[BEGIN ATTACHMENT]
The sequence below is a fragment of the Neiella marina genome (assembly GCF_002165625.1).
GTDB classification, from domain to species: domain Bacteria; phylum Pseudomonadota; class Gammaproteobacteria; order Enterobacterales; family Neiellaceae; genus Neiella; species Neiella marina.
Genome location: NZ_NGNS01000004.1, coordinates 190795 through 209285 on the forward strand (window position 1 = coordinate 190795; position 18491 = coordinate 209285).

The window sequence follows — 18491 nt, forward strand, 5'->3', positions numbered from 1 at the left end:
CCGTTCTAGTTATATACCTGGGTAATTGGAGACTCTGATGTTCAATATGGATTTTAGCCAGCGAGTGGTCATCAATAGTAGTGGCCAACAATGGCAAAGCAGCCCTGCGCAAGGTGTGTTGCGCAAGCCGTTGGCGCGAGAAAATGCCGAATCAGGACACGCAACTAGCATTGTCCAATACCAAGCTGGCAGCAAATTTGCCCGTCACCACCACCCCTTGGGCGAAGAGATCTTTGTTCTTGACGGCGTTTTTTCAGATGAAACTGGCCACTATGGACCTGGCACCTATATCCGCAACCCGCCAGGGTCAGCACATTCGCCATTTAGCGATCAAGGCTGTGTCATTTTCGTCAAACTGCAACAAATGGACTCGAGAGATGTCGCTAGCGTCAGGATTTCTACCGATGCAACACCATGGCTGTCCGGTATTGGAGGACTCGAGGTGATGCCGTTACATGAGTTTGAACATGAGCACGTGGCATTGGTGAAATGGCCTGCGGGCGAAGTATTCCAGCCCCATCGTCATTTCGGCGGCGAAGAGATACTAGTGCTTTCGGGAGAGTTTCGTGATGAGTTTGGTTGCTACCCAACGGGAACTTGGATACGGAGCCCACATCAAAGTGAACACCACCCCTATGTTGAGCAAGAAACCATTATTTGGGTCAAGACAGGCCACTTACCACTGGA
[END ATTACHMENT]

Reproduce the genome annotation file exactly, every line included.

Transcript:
The sequence below is a fragment of the Neiella marina genome (assembly GCF_002165625.1).
GTDB classification, from domain to species: domain Bacteria; phylum Pseudomonadota; class Gammaproteobacteria; order Enterobacterales; family Neiellaceae; genus Neiella; species Neiella marina.
Genome location: NZ_NGNS01000004.1, coordinates 190795 through 209285 on the forward strand (window position 1 = coordinate 190795; position 18491 = coordinate 209285).

The window sequence follows — 18491 nt, forward strand, 5'->3', positions numbered from 1 at the left end:
CCGTTCTAGTTATATACCTGGGTAATTGGAGACTCTGATGTTCAATATGGATTTTAGCCAGCGAGTGGTCATCAATAGTAGTGGCCAACAATGGCAAAGCAGCCCTGCGCAAGGTGTGTTGCGCAAGCCGTTGGCGCGAGAAAATGCCGAATCAGGACACGCAACTAGCATTGTCCAATACCAAGCTGGCAGCAAATTTGCCCGTCACCACCACCCCTTGGGCGAAGAGATCTTTGTTCTTGACGGCGTTTTTTCAGATGAAACTGGCCACTATGGACCTGGCACCTATATCCGCAACCCGCCAGGGTCAGCACATTCGCCATTTAGCGATCAAGGCTGTGTCATTTTCGTCAAACTGCAACAAATGGACTCGAGAGATGTCGCTAGCGTCAGGATTTCTACCGATGCAACACCATGGCTGTCCGGTATTGGAGGACTCGAGGTGATGCCGTTACATGAGTTTGAACATGAGCACGTGGCATTGGTGAAATGGCCTGCGGGCGAAGTATTCCAGCCCCATCGTCATTTCGGCGGCGAAGAGATACTAGTGCTTTCGGGAGAGTTTCGTGATGAGTTTGGTTGCTACCCAACGGGAACTTGGATACGGAGCCCACATCAAAGTGAACACCACCCCTATGTTGAGCAAGAAACCATTATTTGGGTCAAGACAGGCCACTTACCACTGGA